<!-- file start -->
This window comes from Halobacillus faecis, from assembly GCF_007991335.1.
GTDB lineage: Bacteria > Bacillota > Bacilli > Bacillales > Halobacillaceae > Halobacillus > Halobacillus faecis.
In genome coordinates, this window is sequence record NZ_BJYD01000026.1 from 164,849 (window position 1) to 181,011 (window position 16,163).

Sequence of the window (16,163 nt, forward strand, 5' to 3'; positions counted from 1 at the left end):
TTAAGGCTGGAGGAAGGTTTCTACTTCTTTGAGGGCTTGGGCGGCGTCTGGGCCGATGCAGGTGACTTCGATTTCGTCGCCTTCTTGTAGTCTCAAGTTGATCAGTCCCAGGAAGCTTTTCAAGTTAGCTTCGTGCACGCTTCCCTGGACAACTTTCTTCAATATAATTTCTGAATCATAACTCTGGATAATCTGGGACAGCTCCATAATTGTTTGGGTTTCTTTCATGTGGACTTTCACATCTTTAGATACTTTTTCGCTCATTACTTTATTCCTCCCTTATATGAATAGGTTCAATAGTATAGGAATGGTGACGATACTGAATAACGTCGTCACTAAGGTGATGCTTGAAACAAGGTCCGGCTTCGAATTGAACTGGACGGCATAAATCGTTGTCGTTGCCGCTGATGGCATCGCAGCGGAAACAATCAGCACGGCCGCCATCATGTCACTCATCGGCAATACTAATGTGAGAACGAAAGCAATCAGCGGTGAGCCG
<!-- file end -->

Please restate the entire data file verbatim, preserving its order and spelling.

This window comes from Halobacillus faecis, from assembly GCF_007991335.1.
GTDB lineage: Bacteria > Bacillota > Bacilli > Bacillales > Halobacillaceae > Halobacillus > Halobacillus faecis.
In genome coordinates, this window is sequence record NZ_BJYD01000026.1 from 164,849 (window position 1) to 181,011 (window position 16,163).

Sequence of the window (16,163 nt, forward strand, 5' to 3'; positions counted from 1 at the left end):
TTAAGGCTGGAGGAAGGTTTCTACTTCTTTGAGGGCTTGGGCGGCGTCTGGGCCGATGCAGGTGACTTCGATTTCGTCGCCTTCTTGTAGTCTCAAGTTGATCAGTCCCAGGAAGCTTTTCAAGTTAGCTTCGTGCACGCTTCCCTGGACAACTTTCTTCAATATAATTTCTGAATCATAACTCTGGATAATCTGGGACAGCTCCATAATTGTTTGGGTTTCTTTCATGTGGACTTTCACATCTTTAGATACTTTTTCGCTCATTACTTTATTCCTCCCTTATATGAATAGGTTCAATAGTATAGGAATGGTGACGATACTGAATAACGTCGTCACTAAGGTGATGCTTGAAACAAGGTCCGGCTTCGAATTGAACTGGACGGCATAAATCGTTGTCGTTGCCGCTGATGGCATCGCAGCGGAAACAATCAGCACGGCCGCCATCATGTCACTCATCGGCAATACTAATGTGAGAACGAAAGCAATCAGCGGTGAGCCG